Education and freedom touted at service

Education and freedom touted at service
January 07
00:00 2015
(pictured above:  Larn Dillard presents awards to Keyla Lewis-Fleming and Elizabeth Wheeler (right))
Scholarship winners Keyla ­Lewis-Fleming, Elizabeth Wheeler, Tya Green, Angelic Edwards, Adrianna Singletary, Gregory Douglas and Brittany Patrick.

Scholarship winners Keyla ­Lewis-Fleming, Elizabeth Wheeler, Tya Green, Angelic Edwards, Adrianna Singletary, Gregory Douglas and Brittany Patrick.

Struggles for freedom – both past and present – were acknowledged Thursday, Jan. 1 during a service at St. John CME Church celebrating the issuance of the Emancipation Proclamation.

The Emancipation Association of Forsyth County holds a morning service every New Year’s Day to mark the day in 1863 when Abraham Lincoln signed the famous war-time proclamation declaring freedom for slaves in the rebelling Southern states. Each year, the service is held at a different church. The more than nine decade-old St. John, located at 350 NW Crawford Place, got the honor this year.

“I do believe our history is too painful to remember, but it’s too



dangerous to forget,” said St. John Pastor Omar Dykes.

Elected officials like City Council Member Denise “D.D.” Adams, whose North Ward includes St. John, offered greetings. Though the service celebrated the Emancipation Proclamation, which was read this year by local attorney Reba Hayes Warren, speakers often focused their remarks on more modern struggles for freedom.

“We know that the struggle continues and that we must keep watch over it to greet a just future, especially for our young people,” said N.C. 71st District Rep. Evelyn Terry

Sen. Earline Parmon

Sen. Earline Parmon

N.C. District 32 Sen. Earline Parmon said that poverty is denying financial freedom to many families and senior citizens and freedom to heath care access is being denied by Republican lawmakers’ refusal to expand Medicaid in North Carolina under the Affordable Care Act. She said changes in voting laws are restricting freedom as well.

“Yes, let us celebrate, but let us remember we have to unite to remain free,” she said.
The N.C. NAACP launched a series of protests – the Moral Monday Movement – at the General Assembly in Raleigh last year to challenge many of the issues Parmon raised. In his keynote address, Dr. Paul Lowe, pastor of Shiloh Baptist Church, said that many of the struggles igniting protests today are all too familiar.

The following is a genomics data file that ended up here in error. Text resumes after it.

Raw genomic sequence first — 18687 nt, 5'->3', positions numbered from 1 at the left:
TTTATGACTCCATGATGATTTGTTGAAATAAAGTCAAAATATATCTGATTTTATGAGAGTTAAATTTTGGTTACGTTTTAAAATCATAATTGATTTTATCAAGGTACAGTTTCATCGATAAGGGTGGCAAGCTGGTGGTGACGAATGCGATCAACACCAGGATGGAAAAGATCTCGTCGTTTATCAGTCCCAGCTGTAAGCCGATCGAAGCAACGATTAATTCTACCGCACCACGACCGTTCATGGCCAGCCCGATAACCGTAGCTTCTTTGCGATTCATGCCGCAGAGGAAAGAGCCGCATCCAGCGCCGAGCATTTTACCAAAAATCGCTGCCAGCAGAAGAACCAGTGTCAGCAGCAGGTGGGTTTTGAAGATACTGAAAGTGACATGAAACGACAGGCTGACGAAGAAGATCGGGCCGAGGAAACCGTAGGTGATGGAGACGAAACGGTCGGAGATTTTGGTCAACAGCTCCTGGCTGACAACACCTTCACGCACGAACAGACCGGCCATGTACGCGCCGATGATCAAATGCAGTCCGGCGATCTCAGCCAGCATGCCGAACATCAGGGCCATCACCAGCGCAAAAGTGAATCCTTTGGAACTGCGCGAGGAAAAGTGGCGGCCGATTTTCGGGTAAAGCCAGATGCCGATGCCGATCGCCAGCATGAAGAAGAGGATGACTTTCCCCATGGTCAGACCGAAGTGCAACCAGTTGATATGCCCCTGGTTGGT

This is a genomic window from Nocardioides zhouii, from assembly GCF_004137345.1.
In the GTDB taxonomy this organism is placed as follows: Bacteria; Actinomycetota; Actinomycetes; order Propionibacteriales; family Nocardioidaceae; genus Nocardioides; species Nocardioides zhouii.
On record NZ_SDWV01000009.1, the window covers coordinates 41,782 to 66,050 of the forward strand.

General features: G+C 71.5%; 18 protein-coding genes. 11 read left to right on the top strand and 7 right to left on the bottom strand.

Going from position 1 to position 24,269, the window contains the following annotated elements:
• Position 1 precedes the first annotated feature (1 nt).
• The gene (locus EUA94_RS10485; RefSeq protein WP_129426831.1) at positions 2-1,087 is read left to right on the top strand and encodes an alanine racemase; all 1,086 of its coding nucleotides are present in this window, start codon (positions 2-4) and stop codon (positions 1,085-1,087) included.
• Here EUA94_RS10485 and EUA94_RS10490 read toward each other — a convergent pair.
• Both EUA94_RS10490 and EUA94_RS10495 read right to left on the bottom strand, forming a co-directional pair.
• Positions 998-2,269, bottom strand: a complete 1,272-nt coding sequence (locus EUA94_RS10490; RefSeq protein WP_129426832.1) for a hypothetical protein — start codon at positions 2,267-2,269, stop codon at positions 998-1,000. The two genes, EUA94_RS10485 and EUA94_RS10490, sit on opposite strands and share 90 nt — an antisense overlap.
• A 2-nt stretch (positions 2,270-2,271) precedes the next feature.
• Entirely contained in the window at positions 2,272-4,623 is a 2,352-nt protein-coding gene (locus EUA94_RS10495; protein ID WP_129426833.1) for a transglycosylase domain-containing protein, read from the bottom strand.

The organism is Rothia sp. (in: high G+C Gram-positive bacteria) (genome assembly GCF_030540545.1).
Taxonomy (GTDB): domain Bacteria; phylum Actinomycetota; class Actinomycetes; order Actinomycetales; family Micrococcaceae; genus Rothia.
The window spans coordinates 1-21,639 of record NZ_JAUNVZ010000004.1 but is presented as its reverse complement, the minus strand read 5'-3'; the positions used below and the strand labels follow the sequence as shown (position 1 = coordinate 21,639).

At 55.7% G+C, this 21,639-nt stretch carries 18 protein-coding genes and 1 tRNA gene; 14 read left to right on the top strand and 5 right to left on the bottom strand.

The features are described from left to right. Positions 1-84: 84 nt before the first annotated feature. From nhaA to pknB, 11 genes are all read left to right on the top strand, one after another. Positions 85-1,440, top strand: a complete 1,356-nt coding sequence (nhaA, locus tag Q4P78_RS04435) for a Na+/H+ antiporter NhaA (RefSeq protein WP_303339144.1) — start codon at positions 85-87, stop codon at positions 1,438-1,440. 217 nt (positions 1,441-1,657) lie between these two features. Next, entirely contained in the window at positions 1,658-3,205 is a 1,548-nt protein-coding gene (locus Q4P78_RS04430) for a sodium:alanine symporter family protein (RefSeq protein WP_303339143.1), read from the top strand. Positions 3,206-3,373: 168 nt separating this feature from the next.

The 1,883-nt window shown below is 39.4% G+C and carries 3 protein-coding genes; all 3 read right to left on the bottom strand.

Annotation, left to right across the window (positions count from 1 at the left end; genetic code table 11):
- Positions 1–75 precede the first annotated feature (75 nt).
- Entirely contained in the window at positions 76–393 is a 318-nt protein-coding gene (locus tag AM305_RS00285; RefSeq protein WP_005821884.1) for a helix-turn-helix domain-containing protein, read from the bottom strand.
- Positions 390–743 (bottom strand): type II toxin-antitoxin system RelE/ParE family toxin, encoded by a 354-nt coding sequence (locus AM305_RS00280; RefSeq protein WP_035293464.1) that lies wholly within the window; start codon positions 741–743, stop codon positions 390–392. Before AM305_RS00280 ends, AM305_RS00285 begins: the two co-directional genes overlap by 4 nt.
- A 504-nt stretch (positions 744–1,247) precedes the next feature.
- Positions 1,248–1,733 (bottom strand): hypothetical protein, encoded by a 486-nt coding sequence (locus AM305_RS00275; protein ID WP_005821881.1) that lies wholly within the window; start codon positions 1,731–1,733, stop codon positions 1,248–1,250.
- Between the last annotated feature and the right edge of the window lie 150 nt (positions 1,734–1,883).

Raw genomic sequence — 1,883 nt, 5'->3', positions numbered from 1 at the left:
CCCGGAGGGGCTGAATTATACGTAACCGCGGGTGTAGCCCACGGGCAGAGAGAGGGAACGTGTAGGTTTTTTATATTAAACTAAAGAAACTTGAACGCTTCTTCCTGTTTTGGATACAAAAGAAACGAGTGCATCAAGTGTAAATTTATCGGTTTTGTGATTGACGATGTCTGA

“When we look at what’s going on in our world, we find out in this place and this country, we’re coming face-to-face with issues and traumas and fights we have fought before,” he said. “It’s almost like we’re starting all over again.”

Lowe’s sermon emphasized perseverance and civil responsibility.


Rev. Paul Lowe speaks.

“Today, we have the responsibility of pressing on,” said Lowe, a longtime local Democratic Party volunteer and organizer. “The thing about freedom that a lot of people forget is that freedom always means responsibility. Freedom doesn’t mean you get to sit down on Election Day. Freedom doesn’t mean you don’t have the responsibility of going out organizing, trying to get folks to participate, in making your own community better.”

As is tradition, the service ended with the presentation of scholarships to high school seniors.

Keyla Lewis-Fleming and Elizabeth Wheeler received the Emancipation Association’s top scholarships for $1,000 each. Wheeler attends North Forsyth High School and plans to major in elementary education at Winston-Salem State University. Lewis-Fleming attends Winston-Salem Preparatory Academy, where she participates in cheerleading, tennis, prom committee and is the senior class president. She’s also a part of the YMCA Black Achievers and Winston-Salem Youth Council. She plans to attend N.C. Central to study nursing.

“I think it’s a blessing,” she said of the scholarship. “It’s a good thing to give back to the community.”
Other students received $500 scholarships. They are Gregory Douglas, Angelic Edwards, Tya Green, Brittany Patrick and Adrianna Singletary. During the service an offering was taken to be used to help the association present scholarships at next year’s service. More than $2,000 was collected.

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Todd Luck

Todd Luck

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